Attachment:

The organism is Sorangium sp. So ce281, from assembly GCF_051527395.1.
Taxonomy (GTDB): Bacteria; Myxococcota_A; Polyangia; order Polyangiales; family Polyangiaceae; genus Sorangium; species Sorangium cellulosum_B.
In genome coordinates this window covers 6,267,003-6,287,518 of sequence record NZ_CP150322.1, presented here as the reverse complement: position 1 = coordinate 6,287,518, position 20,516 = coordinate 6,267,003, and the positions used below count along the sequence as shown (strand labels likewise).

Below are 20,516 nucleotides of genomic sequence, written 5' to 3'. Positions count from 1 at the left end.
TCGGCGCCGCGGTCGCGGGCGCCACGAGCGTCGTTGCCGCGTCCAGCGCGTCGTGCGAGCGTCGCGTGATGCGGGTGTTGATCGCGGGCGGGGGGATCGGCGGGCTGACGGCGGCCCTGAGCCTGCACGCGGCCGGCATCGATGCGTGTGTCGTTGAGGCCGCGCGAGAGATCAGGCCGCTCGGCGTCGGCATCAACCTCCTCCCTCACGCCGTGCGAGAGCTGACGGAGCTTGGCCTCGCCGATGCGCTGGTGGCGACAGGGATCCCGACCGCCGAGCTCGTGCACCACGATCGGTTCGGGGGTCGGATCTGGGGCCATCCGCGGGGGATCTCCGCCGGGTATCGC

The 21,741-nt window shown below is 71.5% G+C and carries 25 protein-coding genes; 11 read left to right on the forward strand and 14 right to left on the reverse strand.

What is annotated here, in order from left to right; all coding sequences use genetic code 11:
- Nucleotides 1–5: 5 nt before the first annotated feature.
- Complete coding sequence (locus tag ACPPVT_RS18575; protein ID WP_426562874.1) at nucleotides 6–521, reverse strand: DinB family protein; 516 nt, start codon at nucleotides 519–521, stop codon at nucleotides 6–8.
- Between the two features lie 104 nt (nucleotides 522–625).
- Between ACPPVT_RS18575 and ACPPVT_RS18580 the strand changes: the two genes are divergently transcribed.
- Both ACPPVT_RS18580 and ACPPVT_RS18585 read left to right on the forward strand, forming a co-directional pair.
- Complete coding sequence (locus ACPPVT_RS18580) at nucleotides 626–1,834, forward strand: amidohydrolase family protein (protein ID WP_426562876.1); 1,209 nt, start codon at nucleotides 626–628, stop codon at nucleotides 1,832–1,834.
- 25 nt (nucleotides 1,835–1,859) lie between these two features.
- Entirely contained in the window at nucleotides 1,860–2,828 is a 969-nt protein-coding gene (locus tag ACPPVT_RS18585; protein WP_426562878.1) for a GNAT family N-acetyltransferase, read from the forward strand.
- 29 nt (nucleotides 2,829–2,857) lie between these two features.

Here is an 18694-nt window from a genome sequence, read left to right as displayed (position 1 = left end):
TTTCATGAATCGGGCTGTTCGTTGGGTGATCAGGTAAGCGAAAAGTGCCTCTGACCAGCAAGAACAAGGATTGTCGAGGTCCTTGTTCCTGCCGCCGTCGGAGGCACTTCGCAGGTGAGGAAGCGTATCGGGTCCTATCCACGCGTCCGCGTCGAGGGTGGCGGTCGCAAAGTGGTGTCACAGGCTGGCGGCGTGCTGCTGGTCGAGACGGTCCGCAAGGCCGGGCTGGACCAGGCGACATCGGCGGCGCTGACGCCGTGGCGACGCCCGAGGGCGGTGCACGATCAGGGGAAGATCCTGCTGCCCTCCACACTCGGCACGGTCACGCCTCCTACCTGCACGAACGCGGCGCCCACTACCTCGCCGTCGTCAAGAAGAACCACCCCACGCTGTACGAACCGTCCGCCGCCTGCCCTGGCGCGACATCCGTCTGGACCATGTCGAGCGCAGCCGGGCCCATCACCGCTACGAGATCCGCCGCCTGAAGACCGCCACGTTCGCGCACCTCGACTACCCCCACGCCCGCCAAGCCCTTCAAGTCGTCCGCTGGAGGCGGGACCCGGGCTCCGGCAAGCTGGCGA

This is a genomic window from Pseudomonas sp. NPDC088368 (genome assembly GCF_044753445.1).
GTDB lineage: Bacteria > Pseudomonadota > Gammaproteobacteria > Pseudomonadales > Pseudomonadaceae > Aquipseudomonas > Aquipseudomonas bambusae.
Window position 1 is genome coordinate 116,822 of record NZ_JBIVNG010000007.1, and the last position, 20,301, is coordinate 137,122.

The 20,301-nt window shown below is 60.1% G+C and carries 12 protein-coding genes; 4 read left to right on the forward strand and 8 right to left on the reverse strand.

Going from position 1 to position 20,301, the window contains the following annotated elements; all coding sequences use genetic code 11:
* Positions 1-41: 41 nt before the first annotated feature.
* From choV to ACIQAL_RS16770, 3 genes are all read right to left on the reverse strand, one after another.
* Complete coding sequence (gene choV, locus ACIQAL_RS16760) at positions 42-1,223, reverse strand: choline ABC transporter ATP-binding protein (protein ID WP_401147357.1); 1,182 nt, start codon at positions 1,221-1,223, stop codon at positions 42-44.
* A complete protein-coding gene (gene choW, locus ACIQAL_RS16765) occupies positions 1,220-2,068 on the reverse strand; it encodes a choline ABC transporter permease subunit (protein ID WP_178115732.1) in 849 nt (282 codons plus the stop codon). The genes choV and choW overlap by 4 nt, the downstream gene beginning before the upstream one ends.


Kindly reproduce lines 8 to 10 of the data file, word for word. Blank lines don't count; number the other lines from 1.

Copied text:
- Nucleotides 1–5: 5 nt before the first annotated feature.
- Complete coding sequence (locus tag ACPPVT_RS18575; protein ID WP_426562874.1) at nucleotides 6–521, reverse strand: DinB family protein; 516 nt, start codon at nucleotides 519–521, stop codon at nucleotides 6–8.
- Between the two features lie 104 nt (nucleotides 522–625).